blind circles

In this age of technology and the need to be tethered to our devices, there is great potential for one to lose focus. Focus on the present moment, attention to the people physically in front of us, the concentration of thoughts on one specific task. Technology has shifted our view of what is important.

The "ding" of an email, a text, a voicemail. It awakens the urgency in us to run and see who wrote or called. I remember long ago, before the age of the portable phone, walking into my apartment and seeing the flashing red light of the answering machine letting me know someone called. I recall the freedom of leaving my home and driving to the store without the chains of technology as we have now. Freedom to converse with the person in front of us in line at the store instead of having our eyes fixated on a screen.

The convenience of having it all at your fingertips is anything but convenient. We have become shackled to the inanimate objects that now rule our lives. This growing trend of the loss of focus shows no signs of subsiding anytime soon.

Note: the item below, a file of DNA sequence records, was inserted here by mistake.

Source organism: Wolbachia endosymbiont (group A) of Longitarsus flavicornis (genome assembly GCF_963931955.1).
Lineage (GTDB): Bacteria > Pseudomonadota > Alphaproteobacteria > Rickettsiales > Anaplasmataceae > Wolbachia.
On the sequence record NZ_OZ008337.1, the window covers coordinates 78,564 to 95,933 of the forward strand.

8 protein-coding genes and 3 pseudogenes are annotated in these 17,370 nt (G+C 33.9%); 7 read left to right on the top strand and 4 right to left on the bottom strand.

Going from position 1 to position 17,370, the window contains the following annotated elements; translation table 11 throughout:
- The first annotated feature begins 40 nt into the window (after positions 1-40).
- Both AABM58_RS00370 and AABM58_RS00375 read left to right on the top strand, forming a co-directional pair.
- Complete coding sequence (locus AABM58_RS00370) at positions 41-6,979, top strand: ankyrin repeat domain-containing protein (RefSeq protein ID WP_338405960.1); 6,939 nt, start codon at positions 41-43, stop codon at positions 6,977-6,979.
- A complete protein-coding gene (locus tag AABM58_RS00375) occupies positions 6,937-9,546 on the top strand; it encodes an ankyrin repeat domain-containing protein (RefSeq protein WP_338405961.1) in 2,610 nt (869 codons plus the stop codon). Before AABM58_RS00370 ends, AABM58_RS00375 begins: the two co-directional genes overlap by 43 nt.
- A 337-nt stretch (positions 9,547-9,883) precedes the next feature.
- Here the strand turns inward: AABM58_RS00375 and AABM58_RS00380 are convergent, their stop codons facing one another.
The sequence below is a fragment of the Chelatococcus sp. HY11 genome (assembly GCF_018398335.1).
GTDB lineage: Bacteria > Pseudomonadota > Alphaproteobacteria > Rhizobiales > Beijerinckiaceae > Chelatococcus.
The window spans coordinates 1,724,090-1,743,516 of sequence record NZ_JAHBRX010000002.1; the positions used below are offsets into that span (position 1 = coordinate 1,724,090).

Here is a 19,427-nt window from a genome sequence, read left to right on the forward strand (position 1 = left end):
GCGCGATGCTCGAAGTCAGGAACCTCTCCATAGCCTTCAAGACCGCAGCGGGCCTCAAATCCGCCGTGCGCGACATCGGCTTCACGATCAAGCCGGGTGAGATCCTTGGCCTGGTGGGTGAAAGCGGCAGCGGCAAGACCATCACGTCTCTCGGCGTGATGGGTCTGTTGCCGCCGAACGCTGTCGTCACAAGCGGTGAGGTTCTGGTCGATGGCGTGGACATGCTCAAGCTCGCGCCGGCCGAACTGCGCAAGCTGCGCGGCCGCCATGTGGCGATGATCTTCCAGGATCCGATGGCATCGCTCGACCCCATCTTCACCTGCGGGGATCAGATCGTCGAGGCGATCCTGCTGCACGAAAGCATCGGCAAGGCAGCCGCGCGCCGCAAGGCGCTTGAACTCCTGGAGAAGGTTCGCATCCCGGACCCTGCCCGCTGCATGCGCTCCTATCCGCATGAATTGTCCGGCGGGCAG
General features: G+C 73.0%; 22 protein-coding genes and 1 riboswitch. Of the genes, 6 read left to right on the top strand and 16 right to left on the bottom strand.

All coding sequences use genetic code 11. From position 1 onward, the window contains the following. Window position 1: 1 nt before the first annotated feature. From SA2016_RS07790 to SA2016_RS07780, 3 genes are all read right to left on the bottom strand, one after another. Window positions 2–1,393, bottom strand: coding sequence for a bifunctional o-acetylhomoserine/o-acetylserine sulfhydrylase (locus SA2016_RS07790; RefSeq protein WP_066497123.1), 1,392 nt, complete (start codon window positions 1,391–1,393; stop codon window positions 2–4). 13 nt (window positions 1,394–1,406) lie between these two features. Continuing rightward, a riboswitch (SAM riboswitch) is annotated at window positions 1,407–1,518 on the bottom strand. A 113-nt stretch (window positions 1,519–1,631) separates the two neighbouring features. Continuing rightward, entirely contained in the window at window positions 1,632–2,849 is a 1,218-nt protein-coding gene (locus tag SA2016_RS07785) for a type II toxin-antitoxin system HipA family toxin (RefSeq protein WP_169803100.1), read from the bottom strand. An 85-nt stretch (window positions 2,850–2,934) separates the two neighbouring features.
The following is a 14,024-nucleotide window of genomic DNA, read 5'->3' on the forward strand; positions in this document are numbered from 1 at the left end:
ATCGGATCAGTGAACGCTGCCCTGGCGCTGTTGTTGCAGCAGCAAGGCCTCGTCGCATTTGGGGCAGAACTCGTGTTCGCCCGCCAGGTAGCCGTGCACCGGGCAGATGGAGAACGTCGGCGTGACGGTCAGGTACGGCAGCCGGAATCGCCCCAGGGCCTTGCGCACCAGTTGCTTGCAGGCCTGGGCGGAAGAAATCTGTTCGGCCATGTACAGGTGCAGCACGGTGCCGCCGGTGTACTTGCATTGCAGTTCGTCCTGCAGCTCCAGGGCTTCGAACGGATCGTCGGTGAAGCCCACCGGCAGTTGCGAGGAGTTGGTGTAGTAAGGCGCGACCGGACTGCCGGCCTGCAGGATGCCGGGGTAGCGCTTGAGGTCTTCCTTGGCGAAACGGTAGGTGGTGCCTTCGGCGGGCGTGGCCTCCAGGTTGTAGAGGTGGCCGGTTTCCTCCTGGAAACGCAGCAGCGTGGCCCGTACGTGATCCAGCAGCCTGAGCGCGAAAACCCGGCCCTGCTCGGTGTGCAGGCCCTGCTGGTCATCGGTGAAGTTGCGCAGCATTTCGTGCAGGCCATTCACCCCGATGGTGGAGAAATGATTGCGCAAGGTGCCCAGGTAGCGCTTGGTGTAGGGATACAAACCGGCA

When you walk into a restaurant, rarely do you find the people at the table talking with each other. Rather, all heads are bowed. Not in prayer, but in reverence to the screen. The glowing screen which has taken over even our bedrooms as we tuck our devices under our pillows ready to be checked upon awakening.

There is nothing more offensive than someone choosing to check email, answer a phone call, or respond to a text whilst in company of others. If we have set aside a special time to meet, it is courteous to focus on the time together. The only exception being an emergency phone call. We are not doing any good letting our children and loved ones know they are less important to us than a device. It is time we untether and adjust our focus to what is truly important.